A major competitor of Motown serving up black music in the United States in the 1960s and early 1970s was STAX Records, which I wrote about extensively HERE.
One of the great groups on the label was The Staple Singers, “an American gospel, soul, and R&B singing group. Roebuck “Pops” Staples (1914–2000), the patriarch of the family, formed the group with his children Cleotha (1934–2013), Pervis (b. 1935), Yvonne (b. 1936), and Mavis (b. 1939)… While the family surname is ‘Staples’, the group used the singular form for its name, ‘The Staple Singers’.”
They had appeared on other labels before joining STAX, releasing songs such as For What It’s Worth [LISTEN], a cover of the Buffalo Springfield hit, that went to #66 in 1967 on Epic Records.
When Will We Be Paid (1970 – a description of the song HERE)
Heavy Makes You Happy (Sha Na Boom Boom) (#27 in 1971)
Respect Yourself (#12 in 1971) – my favorite song of theirs
I’ll Take You There (#1 in 1972) – my second favorite
If You’re Ready (Come Go with Me) (#9 in 1973)
Let’s Do It Again (#1 in 1975) – their big hit on Curtis Mayfield’s Curtom label, after STAX’s demise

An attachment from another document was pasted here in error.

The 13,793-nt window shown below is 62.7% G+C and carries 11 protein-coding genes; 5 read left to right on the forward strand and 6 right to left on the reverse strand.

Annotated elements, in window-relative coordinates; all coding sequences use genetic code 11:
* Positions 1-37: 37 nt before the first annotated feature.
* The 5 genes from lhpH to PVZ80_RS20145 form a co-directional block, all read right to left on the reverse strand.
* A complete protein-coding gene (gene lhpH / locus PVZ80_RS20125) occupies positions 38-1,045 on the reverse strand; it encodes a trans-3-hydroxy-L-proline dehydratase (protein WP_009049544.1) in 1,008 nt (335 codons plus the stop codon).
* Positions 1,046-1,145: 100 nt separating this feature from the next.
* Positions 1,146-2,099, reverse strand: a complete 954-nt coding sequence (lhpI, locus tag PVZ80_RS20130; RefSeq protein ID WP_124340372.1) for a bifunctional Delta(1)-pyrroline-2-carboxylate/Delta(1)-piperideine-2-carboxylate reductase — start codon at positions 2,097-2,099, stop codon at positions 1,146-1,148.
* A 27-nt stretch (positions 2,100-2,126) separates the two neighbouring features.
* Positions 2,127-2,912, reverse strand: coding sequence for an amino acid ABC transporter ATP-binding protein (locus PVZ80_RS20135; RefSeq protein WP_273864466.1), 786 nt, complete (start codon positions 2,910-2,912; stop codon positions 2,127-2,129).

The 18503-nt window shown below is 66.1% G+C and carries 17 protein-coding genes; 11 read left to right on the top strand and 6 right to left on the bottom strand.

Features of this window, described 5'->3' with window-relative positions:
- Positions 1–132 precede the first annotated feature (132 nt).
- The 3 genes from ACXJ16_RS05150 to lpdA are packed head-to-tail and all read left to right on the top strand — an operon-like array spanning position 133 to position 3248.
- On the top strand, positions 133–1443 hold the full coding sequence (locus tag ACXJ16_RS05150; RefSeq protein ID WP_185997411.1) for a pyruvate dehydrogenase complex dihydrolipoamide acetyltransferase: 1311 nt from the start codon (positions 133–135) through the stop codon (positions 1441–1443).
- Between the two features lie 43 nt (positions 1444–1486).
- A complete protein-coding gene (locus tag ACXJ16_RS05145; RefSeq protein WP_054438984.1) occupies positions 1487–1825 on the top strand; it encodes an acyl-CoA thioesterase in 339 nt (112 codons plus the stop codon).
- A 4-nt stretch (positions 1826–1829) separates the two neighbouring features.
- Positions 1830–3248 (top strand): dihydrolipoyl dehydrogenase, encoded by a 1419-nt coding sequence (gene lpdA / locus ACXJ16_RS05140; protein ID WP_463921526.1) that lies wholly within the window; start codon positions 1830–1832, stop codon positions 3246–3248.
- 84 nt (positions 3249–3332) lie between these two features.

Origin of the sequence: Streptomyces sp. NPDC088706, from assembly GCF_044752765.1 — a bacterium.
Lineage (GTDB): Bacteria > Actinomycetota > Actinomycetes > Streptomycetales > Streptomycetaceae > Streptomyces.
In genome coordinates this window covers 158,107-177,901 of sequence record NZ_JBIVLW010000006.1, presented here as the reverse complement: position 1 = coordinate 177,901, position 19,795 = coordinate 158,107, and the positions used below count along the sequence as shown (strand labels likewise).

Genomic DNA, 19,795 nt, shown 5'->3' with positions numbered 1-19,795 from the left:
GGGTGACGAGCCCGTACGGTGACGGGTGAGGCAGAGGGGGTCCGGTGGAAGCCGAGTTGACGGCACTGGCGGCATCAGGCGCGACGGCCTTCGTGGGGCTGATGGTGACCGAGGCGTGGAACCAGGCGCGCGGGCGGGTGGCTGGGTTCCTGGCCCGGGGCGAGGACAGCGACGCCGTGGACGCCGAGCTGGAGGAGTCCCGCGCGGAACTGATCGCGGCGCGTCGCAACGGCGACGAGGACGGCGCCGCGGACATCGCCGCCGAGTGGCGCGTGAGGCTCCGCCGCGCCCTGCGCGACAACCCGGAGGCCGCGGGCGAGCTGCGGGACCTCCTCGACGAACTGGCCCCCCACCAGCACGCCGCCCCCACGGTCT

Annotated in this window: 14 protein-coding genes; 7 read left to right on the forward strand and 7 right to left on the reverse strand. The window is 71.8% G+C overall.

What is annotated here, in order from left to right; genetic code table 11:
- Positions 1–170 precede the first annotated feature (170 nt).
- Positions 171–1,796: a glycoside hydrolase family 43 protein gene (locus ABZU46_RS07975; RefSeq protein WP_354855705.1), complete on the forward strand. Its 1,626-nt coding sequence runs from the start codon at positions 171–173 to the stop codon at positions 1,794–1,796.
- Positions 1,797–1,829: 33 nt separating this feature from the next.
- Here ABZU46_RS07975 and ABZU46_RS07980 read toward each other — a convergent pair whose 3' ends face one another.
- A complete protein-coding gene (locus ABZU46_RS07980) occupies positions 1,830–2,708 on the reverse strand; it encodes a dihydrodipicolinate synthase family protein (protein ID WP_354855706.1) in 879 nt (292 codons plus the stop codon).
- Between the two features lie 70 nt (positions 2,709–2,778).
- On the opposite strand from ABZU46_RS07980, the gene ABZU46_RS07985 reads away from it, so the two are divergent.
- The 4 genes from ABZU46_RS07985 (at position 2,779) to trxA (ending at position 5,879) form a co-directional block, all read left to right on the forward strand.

The Weight, with The Band, from the 1976 movie The Last Waltz
They were inducted into the Rock and Roll Hall of Fame in 1999.
This century, Mavis Staples, who was the primary voice on so many of the group’s songs, has been putting out several well-received albums. The first one I picked up was 2007’s We’ll Never Turn Back. “Produced by roots rock and blues musician Ry Cooder, it is a concept album with lyrical themes relating to the African-American Civil Rights Movement of the 1950s and 1960s. Upon its release, We’ll Never Turn Back received positive reviews from most music critics. It was also named one of the best albums of 2007 by several music writers and publications.”
99 and 1/2
I’ll Be Rested
“During a December 20, 2008 appearance on National Public Radio’s news show ‘Wait Wait…Don’t Tell Me,’ when Staples was asked about her past personal relationship with [Bob] Dylan, she admitted they ‘were good friends, yes indeed’ and that he had asked her father for her hand in marriage.” She ultimately said no, because the interracial relationship would have been too difficult back in that period.
Finally, LISTEN to a live version of Wrote a song for everyone, a tune from her 2010 album You Are Not Alone. That album was produced by Jeff Tweedy of the band Wilco.